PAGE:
26 For if we sin willfully after we have received the knowledge of the truth, there no longer remains a sacrifice for sins, 27 but a certain fearful expectation of judgment, and fiery indignation which will devour the adversaries. (Hebrews 10:26–27, NKJV)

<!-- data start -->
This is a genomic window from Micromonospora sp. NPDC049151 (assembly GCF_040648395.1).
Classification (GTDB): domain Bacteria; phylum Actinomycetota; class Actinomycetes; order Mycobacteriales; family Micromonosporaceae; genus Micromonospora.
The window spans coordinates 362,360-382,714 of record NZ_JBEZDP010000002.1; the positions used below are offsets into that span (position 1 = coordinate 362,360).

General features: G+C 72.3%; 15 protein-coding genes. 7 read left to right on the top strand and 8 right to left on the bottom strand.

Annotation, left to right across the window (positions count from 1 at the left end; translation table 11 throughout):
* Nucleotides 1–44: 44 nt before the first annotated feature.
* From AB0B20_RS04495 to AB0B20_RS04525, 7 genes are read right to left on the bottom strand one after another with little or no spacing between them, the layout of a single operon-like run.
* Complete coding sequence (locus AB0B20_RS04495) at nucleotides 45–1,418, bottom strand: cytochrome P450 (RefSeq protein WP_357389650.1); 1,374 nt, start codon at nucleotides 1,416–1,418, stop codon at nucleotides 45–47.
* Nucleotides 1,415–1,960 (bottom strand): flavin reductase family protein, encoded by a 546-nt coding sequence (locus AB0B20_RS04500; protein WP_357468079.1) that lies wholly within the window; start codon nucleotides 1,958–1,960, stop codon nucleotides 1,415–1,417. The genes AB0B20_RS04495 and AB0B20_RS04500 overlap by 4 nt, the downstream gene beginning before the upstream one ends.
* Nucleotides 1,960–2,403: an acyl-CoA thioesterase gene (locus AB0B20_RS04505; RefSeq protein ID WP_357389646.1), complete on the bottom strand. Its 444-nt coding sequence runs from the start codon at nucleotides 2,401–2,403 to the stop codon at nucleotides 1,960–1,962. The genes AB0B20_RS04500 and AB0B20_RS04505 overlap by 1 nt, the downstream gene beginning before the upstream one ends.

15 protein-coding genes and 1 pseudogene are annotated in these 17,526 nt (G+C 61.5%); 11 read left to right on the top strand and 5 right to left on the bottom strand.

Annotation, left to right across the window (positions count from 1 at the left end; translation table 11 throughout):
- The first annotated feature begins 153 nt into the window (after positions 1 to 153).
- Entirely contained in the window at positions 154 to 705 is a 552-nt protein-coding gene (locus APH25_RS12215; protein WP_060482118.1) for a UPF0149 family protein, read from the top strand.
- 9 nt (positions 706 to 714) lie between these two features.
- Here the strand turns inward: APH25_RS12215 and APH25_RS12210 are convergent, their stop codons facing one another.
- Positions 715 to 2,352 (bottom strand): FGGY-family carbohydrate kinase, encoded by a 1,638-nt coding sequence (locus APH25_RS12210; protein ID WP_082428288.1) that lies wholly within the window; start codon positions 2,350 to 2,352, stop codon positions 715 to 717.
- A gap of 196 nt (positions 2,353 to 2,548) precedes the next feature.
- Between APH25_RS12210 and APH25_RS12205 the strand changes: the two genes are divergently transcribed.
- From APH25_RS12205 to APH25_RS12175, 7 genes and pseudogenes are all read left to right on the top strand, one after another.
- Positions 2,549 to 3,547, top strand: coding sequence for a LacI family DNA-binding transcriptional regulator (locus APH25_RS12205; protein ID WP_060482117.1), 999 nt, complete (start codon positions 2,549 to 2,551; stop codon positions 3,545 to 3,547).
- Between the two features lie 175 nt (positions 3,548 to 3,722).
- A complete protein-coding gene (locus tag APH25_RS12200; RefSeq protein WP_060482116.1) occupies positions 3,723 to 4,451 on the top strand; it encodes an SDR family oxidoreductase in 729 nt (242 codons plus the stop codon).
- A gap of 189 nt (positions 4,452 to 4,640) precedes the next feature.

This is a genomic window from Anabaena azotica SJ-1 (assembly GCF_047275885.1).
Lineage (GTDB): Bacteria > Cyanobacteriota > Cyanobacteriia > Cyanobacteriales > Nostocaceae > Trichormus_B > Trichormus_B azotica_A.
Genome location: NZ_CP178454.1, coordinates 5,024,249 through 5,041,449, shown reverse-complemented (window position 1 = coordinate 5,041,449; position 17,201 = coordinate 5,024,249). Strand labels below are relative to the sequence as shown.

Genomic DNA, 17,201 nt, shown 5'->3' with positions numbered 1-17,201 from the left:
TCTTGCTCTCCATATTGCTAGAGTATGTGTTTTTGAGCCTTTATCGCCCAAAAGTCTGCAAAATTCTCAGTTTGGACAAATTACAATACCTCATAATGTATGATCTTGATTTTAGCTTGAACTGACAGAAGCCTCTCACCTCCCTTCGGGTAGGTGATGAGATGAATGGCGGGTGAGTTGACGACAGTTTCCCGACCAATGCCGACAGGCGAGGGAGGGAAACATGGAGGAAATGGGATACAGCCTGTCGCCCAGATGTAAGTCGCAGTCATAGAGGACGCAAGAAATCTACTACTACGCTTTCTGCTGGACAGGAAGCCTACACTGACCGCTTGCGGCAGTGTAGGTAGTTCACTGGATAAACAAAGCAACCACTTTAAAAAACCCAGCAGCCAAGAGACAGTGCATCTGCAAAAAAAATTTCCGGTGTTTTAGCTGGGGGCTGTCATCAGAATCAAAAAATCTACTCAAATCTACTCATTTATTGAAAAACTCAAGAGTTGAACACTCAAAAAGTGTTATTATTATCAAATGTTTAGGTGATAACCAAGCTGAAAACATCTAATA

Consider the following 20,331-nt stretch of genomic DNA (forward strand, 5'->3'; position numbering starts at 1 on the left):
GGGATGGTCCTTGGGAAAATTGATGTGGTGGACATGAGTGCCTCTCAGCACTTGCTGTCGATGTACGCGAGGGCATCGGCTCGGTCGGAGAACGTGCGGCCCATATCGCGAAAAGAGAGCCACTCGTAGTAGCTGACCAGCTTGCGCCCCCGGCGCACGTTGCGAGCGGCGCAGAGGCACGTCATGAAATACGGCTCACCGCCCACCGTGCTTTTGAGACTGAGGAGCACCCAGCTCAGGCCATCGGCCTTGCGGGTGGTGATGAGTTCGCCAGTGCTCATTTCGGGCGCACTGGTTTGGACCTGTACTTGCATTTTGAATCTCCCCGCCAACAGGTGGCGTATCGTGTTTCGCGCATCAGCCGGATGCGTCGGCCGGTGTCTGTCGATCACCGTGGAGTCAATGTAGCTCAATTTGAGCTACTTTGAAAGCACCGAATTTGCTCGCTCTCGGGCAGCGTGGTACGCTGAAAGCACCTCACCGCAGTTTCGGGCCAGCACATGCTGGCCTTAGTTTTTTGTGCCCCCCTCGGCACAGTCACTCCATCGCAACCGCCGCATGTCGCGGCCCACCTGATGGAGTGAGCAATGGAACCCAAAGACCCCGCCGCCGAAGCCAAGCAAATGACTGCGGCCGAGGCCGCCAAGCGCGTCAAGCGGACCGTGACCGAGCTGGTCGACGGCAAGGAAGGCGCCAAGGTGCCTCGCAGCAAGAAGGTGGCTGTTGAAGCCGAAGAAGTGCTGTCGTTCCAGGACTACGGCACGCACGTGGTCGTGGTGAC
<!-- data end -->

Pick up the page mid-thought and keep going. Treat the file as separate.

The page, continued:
Those who believe a Christian can never fall from grace and be lost (as Galatians 5:4 says can happen) falter and fall over this passage. The “once saved, always saved” doctrine refuses to believe and accept its clear warning against willful sin. The “we” of verse 26 are Christians who sin willfully. The sin being discussed happens “after we have received the knowledge of the truth” (a figure of speech for one’s salvation by the gospel, 1 Timothy 2:4; 2 Timothy 2:25). When Christians sin willfully (voluntarily) they should not think they will have another path of redemption. That is flawed thinking. There will not be another sacrifice given for their sins. Christians who sin intentionally can expect a sure judgment of God’s fervent wrath. “The Lord will judge His people” who willfully turn away from Christ (Hebrews 10:30). The impossibility of apostasy (Calvinism’s “perseverance of the saints”) denies the Bible by denying the outcome of a Christian’s willful sin. The issue is not about God’s power to save (the “sacrifice for sins” has been fully made). The issue is about Christians choosing to reject Christ to practice sin. For them, judgment is certain, fiery and full (Hebrews 10:31). So, exercise your faith and do not sin willfully.